BELFAST, Northern Ireland – Northern Ireland's Sinn Fein party urged the Irish Republican Army to begin disarming Monday in an effort to save the peace process.
Leaders of the main Protestant party, the Ulster Unionists, have resigned from Northern Ireland's government to protest the IRA's failure to keep its promises to put its weapons "beyond use."
The Belfast government, an experiment in Catholic-Protestant power-sharing, could collapse within days.
If the IRA did begin to disarm, Ulster Unionist leader David Trimble said he and his party's three other Cabinet ministers would resume their posts.
The Ulster Unionists have twice agreed to join administrations including the militant Roman Catholics of Sinn Fein, on condition that IRA disarmament followed. The IRA has yet to fulfill a May 2000 pledge to disarm.
Sinn Fein President Gerry Adams said he and his deputy, Martin McGuinness, both urged the step.
"Martin McGuinness and I have also held discussions with the IRA and we have put to the IRA leadership the view that if it could make a groundbreaking move on the arms issue that this could save the peace process from collapse and transform the situation," Adams said.
Adams said Monday that he did not underestimate the difficulty of the issue for republicans, as IRA supporters are known.
"The IRA is not an organization that bows to pressure or which moves on British or unionist terms," he said.
"IRA volunteers have a view of themselves and a vision of the Ireland they want to be a part of. This is what will shape their attitude to this issue. Republicans in Ireland and elsewhere will have to strategically think this issue through."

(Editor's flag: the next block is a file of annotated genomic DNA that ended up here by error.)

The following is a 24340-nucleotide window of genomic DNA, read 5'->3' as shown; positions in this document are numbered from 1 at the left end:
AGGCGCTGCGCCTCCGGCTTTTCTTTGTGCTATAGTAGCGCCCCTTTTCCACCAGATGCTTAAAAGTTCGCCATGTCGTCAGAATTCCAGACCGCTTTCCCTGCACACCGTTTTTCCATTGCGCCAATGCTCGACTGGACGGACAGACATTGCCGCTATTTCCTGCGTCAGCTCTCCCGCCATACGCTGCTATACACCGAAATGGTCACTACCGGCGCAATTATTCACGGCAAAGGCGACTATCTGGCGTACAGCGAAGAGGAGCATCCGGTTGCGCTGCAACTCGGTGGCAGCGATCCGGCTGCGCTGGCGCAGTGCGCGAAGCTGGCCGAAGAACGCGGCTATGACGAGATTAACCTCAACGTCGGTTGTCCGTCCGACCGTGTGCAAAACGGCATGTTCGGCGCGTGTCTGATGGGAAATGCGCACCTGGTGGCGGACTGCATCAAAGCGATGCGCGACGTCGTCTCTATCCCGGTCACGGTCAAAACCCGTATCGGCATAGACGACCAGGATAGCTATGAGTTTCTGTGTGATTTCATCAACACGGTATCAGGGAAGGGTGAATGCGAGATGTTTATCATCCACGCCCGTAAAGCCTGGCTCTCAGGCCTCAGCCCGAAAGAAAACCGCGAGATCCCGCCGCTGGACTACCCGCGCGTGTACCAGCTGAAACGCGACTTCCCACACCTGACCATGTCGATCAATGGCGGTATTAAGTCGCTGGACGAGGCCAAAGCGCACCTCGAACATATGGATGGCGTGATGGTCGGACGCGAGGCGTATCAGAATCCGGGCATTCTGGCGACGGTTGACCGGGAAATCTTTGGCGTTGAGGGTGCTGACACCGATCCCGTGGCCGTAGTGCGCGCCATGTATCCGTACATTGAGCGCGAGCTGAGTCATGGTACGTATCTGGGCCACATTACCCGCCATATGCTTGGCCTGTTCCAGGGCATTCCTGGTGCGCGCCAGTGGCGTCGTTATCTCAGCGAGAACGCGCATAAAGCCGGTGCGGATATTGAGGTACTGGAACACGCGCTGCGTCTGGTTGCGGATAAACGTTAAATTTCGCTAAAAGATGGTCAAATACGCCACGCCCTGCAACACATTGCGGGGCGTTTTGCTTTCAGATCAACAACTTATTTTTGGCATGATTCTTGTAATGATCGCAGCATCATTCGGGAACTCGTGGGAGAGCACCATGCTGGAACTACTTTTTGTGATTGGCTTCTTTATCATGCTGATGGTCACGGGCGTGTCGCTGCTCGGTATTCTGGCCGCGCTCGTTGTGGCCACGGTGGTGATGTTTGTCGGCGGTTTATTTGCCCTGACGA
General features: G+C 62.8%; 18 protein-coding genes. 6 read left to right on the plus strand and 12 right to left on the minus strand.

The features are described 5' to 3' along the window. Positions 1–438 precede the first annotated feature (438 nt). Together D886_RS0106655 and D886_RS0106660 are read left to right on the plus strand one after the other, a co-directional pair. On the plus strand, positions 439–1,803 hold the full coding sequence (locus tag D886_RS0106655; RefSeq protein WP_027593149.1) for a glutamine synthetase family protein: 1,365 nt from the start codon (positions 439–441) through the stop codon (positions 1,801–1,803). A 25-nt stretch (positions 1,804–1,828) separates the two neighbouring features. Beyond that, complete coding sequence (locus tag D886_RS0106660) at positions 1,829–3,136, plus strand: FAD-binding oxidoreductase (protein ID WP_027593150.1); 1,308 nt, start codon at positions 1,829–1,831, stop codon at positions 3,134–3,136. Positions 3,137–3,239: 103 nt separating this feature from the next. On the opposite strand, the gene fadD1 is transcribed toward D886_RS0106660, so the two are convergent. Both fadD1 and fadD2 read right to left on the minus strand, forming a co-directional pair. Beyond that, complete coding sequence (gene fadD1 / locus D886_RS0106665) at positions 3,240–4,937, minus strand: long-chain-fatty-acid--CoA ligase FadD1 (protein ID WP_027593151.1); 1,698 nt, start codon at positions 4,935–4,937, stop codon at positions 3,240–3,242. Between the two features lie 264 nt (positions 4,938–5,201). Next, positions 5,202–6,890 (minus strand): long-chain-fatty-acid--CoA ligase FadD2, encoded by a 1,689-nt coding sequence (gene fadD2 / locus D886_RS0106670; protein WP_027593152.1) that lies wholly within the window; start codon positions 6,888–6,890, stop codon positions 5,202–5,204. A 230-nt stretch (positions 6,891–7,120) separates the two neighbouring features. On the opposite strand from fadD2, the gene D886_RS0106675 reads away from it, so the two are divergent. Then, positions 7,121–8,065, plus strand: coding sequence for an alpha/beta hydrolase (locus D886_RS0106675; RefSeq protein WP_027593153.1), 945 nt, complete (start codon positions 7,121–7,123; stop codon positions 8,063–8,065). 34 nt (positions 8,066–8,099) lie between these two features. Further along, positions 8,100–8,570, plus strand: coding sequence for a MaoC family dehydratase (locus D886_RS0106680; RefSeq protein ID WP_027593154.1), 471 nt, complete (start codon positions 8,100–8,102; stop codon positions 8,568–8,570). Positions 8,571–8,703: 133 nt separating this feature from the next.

He appealed to IRA supporters to stick together.
"It is a time for clear heads and brave hearts. The IRA must stand out as an example of a people's army, in touch with the people, responsive to their needs and enjoying their genuine allegiance and support."
Earlier, Britain's Northern Ireland Secretary, John Reid, said a republican move on disarmament would not receive a "grudging or ungenerous response" from the government.
"I do not underestimate the difficulties for paramilitary groups in resolving the issue of arms," Reid said. "Nor do I underestimate the significance of the steps they have already taken. They are being asked to enter a new historical dynamic."
"So I want to say to the paramilitaries: If you are able to do what the people of Northern Ireland want so desperately — to put arms beyond use and to take politics on to a new plane — then I believe you will not find the response from this government, from the Irish government, the American administration and the whole international community to be grudging or ungenerous."
The Associated Press contributed to this report.